Temperance – Fascination and Respect

Thursday, 16th January 2020

Dead Rhetoric: How important is it to surround yourself with the right team of people between the label, management, booking agency, etc. to build the brand of Temperance? Where do you see the roles of the musicians within the band in all of this – as you have to gain a sense of trust that these individuals are going to treat you in the right way?

Guaitoli: It’s fundamental. Teamwork nowadays is extremely important. We’ve been lucky with Temperance because even the guys at Scarlet Records, especially the owner, is a really smart man. He actually approved our move to Napalm Records, as he knew that it was a step forward for us – and they would benefit as well with the back catalog. He knew it was good for everyone – and everyone we are working with at Napalm is definitely proving that the right team surrounding you makes all the difference. We have them taking care of the marketing, the interviews, everyone is doing their job. Having someone to take care of things professionally on every side, the daily work of the band, really makes the difference.

We are really happy of being where we are now, and we have to be attentive. We are working with a good management company at Mirror-AM, Enzo and Caio are the guys that are doing the management, booking, and social media stuff for us. A band member should really understand being a band member means composing your music, knowing your parts, recording, doing your musical stuff because there are other people that are professionals in doing what they are doing. It may also happen that a musician may be a perfect marketer for the band, sometimes there are band members that are also good studio engineers, but that is a rarity. Often, in music especially, people are proud and don’t want to let other people go with the business-related stuff. I do believe that does make the difference.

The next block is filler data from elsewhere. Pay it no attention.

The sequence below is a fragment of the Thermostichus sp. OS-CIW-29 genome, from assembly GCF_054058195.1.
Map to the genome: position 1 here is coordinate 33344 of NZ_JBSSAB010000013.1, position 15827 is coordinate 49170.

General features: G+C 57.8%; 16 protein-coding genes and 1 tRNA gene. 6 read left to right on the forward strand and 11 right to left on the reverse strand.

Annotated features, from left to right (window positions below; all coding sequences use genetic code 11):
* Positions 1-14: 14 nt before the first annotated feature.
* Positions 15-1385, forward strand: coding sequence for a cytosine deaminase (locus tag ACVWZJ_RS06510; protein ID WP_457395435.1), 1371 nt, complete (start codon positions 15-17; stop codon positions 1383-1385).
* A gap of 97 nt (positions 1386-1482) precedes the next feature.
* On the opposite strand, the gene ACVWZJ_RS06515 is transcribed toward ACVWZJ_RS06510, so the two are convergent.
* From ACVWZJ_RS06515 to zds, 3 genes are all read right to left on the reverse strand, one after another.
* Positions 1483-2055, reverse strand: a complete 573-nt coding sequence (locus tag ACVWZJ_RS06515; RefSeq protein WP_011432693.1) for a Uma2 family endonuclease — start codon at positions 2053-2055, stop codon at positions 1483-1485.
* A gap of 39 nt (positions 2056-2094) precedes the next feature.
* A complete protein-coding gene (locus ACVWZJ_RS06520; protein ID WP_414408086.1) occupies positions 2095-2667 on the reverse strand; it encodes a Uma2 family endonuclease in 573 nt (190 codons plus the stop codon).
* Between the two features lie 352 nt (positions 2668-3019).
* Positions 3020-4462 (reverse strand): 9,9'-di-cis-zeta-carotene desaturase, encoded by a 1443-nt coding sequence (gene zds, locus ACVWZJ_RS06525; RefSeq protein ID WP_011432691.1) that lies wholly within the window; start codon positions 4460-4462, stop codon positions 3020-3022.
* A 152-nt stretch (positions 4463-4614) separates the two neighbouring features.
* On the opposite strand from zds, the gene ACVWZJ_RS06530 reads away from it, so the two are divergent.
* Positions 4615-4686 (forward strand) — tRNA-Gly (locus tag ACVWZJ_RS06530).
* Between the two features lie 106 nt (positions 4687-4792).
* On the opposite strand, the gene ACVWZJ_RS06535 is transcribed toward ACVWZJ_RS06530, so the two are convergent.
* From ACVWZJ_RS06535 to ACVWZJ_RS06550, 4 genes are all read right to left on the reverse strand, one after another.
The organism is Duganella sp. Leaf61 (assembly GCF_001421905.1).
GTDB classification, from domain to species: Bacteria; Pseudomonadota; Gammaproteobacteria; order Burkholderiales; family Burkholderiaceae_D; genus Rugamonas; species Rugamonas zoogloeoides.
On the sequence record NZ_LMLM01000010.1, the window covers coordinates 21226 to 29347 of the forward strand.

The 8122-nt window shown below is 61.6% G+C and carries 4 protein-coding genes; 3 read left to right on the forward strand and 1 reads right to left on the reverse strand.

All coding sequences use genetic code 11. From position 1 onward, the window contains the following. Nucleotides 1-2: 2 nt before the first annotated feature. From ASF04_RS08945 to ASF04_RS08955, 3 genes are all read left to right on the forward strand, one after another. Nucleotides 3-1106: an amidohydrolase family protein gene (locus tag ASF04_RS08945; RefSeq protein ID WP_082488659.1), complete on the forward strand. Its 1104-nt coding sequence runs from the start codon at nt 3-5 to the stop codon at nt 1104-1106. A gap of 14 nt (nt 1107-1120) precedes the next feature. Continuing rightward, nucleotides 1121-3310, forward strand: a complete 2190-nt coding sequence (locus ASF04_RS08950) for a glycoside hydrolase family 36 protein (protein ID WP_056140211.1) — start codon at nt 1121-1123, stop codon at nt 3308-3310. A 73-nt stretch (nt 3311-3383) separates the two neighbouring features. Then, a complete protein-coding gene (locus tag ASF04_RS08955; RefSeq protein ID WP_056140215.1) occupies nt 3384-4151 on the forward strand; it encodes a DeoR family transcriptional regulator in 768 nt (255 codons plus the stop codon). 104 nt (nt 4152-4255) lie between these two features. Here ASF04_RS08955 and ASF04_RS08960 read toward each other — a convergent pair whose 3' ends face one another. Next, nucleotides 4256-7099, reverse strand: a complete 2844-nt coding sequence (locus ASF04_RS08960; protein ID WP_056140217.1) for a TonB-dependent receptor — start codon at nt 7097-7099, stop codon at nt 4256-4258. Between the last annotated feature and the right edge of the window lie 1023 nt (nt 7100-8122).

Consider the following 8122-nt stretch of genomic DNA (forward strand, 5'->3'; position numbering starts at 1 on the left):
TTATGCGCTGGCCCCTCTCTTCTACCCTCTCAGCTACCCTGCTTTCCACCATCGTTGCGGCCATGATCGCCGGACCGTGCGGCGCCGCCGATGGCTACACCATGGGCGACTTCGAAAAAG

Dead Rhetoric: You also recently released a Christmas-related song, what can you tell us about that? What does Christmas mean to you?

Guaitoli: It’s funny, in Italy we have a strong love for the Christmas time of year. I don’t know if it’s the same elsewhere, it’s a Catholic connected country. We are taught since we are young to trust in this, and we grow up in faith and spirit, the Christmas atmosphere is special. During this time, people are bit more kind and gentle, a love vibe that suddenly surrounds you. This is what moved Temperance to record a song like this. We do believe in this atmosphere and we believe it can bring good to the people. Let yourself go and feel the Christmas vibe, you can give positive vibes to people. Temperance is a band that tries to give positive memories out of every drop of our music from our instruments. It was the perfect time, it’s gentle and pure – it’s not even included on the album, only on the digital version of the record. We didn’t feel like we needed to do this.

Dead Rhetoric: What would surprise people to learn about Michele the person when he steps away from the studio and the stage? How do you think you’ve changed as a human being since the start of your music career to now?